1500 Lake Shore Drive, Suite 400, Columbus, OH 43204
Monthly Archives

August 2013


By Workplace Safety | No Comments

The use of narcotics in treating injured workers faces heavy scrutiny today – and for good reason. The latest National Council on Compensation Insurance, Inc. (NCCI) Annual Issues Symposium found that:

  • The average cost of narcotics per Workers Comp claim rose from $39 in 2003 to $59 in 2011. This is a rate of 0.79 narcotic prescriptions per claim, up from 0.56 in 2003 – a 14% increase in eight years.
  • More than 5% percent of Comp claims that resulted in at least one prescription for if any medication included five or more narcotics prescriptions.

To curb the prescribing of narcotics for your injured employees, start by choosing the right Workers Comp physician.

In most states, businesses have the legal right to designate the physician that injured employees must use. To find a physician in your area who is board certified in Occupational Medicine, go to http://www.acoem.org/. If none is available, look for a doctor who takes patients on Workers Compensation. In many cases, urgent care clinics make great partners. Once you find a physician, talk to him or her about your business, discuss your return-to-work program and the types of transitional jobs you offer – and ask about their attitude toward prescribing narcotics.

Even if state law prohibits you from requiring injured workers to see a specific physician, you can still suggest that they do so. For example, you might say, “Doctor Joan at Acme Urgent Care has treated many of your co-workers and they’ve gotten better quickly.”

Selecting a doctor who doesn’t dispense drugs and only prescribes narcotics when they’re are absolutely necessary can go far to help injured employees get back to work and be healthy and productive as swiftly as possible – while keeping your Workers Comp costs under control.


By Workplace Safety | No Comments

If you held your last fire or emergency evacuation drill more than six months ago, it’s time to think about staging another. Careful planning and evaluation can help you get the most out of these exercises, enhancing your employee’s chances of a safe evacuation.

Bear in mind that unannounced drills give you an idea of how workers might actually react in an emergency situation. On the other hand, announcing drills offer them the opportunity to prepare for and practice specific skill sets they would need.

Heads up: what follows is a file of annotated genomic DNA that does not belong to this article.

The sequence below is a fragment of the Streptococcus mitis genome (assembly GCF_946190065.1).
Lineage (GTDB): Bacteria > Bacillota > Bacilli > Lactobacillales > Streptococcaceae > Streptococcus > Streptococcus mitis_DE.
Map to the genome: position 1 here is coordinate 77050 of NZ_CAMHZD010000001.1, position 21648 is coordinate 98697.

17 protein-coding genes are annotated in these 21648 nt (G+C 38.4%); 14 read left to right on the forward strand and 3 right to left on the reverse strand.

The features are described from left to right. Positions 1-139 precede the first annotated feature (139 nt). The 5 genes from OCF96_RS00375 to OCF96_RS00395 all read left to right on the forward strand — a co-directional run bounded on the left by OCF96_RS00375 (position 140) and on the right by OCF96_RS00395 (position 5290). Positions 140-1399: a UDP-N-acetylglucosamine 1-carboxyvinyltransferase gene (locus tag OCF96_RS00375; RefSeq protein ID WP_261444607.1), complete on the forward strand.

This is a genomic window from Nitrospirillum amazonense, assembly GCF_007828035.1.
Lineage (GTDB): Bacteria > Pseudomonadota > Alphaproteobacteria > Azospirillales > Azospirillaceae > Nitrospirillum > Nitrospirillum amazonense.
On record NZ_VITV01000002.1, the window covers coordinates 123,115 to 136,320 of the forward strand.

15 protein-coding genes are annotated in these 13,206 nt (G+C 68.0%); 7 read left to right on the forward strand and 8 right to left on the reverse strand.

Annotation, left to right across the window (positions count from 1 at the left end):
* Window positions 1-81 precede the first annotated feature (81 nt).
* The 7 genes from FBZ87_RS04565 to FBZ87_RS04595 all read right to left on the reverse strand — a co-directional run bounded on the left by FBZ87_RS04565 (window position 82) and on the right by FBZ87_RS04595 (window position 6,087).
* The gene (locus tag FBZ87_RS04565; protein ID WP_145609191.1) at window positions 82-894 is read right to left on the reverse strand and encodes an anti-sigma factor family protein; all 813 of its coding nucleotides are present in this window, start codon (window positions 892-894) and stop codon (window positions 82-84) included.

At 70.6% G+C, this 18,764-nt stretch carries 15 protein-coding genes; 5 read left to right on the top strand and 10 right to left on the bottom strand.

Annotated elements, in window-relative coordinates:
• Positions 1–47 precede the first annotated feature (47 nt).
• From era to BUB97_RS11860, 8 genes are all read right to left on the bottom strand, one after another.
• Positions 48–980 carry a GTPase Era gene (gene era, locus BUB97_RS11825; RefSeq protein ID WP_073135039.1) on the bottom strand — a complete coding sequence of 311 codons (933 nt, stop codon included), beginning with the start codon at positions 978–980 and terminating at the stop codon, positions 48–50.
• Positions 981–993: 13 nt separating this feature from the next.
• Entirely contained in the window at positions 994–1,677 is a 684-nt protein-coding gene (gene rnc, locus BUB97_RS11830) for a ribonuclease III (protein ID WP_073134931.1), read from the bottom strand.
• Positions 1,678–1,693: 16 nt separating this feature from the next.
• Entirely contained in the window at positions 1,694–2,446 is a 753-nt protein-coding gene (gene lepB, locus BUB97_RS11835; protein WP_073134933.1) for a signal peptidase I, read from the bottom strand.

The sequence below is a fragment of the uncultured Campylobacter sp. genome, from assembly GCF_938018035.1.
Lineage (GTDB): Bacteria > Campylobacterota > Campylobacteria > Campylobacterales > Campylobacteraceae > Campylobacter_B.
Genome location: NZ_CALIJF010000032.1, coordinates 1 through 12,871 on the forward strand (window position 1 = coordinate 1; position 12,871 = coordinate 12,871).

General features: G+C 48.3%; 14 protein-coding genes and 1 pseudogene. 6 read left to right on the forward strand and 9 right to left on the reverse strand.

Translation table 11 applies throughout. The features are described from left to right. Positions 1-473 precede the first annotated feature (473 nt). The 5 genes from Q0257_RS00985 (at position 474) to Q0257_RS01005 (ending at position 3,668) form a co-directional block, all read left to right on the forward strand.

Before a fire emergency arises, workers need to know:

  • How to activate the appropriate alarm system(s).
  • How and when to contact the fire department.
  • What to do before they evacuate—such as shutting down equipment.
  • Their role in the evacuation. For example, they might need to assist disabled co-workers, help contractors or visitors on the premises, bring essential items such as visitor logs that can be used to verify that everyone is out of the building, provide first aid for injured co-workers, or act to prevent or minimize hazardous chemical releases.
  • How to evacuate their work area by at least two routes.
  • The locations of stairwells (workers should not use elevators to evacuate).
  • Places to avoid – such as hazardous materials storage areas.
  • Assembly points outside the building.

After the drill, evaluate the exercise to determine which problems need addressing. Ask such questions as:

    • Did anyone ignore the alarm?
    • Did everyone know what to do?
    • Did everyone make it to the assembly point?
    • How long did the evacuation take?
    • Are there any gaps that need filling? For example, is at least one worker trained in first aid available on every shift?

If you’d like advice on implementing or reviewing your fire evacuation plans, our agency stands ready to help.


By Workplace Safety | No Comments

In the 18 states that permit using marijuana for medical purposes, more and more injured employees are obtaining legal prescriptions for the drug to treat symptoms and conditions covered under Workers Compensation – which raises a number of issues:

For starters, the federal prohibition against using medical marijuana (MMJ) creates a clear conflict with state laws that can lead to lengthy litigation.

On the state level, Workers Comp regulations are silent about MMJ usage, and cases have been challenged with mixed results. says Jim Andrews, Executive Vice President of Pharmacy Services at Healthcare Solutions, an Atlanta-based medical cost management company, For example, when an Arizona man who smoked marijuana as a recreational drug filed a request for opioids to reduce pain from a work-related injury, his insurance company convinced state regulators to rule against providing coverage on the grounds that using opioids and marijuana together is medically contraindicated.

Because MMJ is a relatively new treatment for on-the-job injuries, there’s little data on whether it’s safe, helpful, or medically appropriate. According to Andrews, “We might find that the downside of MMJ will be demonstrated long after the public starts using it.” He recommends giving injured workers urine tests to make sure that they’re using MMJ and other medications as prescribed. If their test results don’t confirm this, there’s a strong case that they didn’t need the drugs in the first place.

As using IMMJ to help alleviate work-related injuries becomes more widespread, insurance companies will be working with pharmacists to and monitor packaging (i.e., providing childproof containers) and product quality – and to standardize reimbursement.

To learn more about this complex issue, please feel free to get in touch with us.


By Workplace Safety | No Comments

A study commissioned by the British government found that for every lost-time injury of more than three days, there were 189 non-injury cases. No business can afford to ignore these near misses, which provide invaluable opportunities to identify and correct safety hazards on the job before they lead to accidents or injuries.

However, according to an article in the American Society of Safety Engineers (ASSE) journal, employees often resist reporting these close calls for such reasons as fear of management retaliation, peer pressure, concern about a safety record, complicated reporting forms and lack of feedback.